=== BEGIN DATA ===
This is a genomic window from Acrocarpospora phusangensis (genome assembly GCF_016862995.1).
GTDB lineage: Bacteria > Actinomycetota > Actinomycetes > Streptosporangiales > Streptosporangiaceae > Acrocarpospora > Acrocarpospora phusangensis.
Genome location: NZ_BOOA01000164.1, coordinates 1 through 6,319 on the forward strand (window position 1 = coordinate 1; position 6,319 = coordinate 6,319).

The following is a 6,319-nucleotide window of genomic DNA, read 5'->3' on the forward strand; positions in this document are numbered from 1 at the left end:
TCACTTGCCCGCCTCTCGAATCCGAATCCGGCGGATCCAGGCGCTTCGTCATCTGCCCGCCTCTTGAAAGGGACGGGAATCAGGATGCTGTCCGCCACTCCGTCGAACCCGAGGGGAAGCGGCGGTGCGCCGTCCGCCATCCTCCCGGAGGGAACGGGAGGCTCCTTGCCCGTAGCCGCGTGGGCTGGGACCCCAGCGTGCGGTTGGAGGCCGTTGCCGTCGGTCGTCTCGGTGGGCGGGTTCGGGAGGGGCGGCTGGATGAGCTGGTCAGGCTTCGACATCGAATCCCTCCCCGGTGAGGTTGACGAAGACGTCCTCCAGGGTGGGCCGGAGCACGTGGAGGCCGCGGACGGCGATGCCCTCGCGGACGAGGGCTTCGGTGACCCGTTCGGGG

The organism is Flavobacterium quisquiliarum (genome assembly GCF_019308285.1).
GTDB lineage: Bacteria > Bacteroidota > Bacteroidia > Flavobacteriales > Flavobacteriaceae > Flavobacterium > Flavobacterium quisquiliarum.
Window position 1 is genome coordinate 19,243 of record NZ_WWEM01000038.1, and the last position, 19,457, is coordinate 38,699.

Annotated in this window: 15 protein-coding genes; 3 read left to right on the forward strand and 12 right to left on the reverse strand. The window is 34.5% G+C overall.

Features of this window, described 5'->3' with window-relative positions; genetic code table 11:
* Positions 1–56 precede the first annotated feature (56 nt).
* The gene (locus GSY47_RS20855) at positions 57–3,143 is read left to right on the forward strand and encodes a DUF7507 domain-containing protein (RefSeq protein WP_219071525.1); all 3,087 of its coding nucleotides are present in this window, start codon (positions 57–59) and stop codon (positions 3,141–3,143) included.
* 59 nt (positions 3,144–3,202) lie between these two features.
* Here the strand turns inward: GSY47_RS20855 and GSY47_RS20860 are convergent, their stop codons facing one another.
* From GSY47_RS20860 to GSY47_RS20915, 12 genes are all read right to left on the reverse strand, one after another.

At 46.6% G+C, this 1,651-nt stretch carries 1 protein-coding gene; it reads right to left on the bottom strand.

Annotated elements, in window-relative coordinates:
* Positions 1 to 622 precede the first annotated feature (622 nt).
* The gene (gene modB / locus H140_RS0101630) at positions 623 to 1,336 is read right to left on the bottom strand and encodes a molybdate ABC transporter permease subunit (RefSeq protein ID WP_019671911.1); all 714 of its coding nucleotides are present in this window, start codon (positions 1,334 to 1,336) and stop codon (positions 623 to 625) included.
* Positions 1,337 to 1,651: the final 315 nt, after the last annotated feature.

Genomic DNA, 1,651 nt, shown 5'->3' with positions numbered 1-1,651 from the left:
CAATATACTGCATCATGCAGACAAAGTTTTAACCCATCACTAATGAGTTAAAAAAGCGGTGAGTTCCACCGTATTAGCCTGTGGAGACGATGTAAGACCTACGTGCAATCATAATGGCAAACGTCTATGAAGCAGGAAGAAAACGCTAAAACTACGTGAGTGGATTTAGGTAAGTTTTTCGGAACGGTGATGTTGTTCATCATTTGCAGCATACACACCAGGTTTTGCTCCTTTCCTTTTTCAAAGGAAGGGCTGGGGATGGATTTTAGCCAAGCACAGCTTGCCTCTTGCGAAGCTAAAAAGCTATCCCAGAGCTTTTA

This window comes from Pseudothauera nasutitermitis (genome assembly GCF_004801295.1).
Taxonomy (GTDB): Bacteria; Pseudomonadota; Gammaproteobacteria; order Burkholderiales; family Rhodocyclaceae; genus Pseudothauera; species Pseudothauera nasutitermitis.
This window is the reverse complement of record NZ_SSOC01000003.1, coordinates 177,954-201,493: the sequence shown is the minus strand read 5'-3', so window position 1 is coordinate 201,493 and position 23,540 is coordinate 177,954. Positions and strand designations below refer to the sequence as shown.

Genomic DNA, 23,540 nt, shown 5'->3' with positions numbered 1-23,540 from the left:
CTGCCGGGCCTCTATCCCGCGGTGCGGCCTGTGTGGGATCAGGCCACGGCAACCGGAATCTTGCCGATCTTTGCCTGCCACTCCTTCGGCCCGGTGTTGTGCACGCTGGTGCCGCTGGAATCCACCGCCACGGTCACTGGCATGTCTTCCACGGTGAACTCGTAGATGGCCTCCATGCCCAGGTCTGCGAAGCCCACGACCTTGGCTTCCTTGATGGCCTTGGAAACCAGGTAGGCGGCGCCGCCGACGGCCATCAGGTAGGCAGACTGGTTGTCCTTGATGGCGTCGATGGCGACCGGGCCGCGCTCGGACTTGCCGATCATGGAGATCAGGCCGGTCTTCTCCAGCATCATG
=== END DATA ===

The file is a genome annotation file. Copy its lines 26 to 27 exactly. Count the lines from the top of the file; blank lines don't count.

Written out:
Genomic DNA, 23,540 nt, shown 5'->3' with positions numbered 1-23,540 from the left:
CTGCCGGGCCTCTATCCCGCGGTGCGGCCTGTGTGGGATCAGGCCACGGCAACCGGAATCTTGCCGATCTTTGCCTGCCACTCCTTCGGCCCGGTGTTGTGCACGCTGGTGCCGCTGGAATCCACCGCCACGGTCACTGGCATGTCTTCCACGGTGAACTCGTAGATGGCCTCCATGCCCAGGTCTGCGAAGCCCACGACCTTGGCTTCCTTGATGGCCTTGGAAACCAGGTAGGCGGCGCCGCCGACGGCCATCAGGTAGGCAGACTGGTTGTCCTTGATGGCGTCGATGGCGACCGGGCCGCGCTCGGACTTGCCGATCATGGAGATCAGGCCGGTCTTCTCCAGCATCATG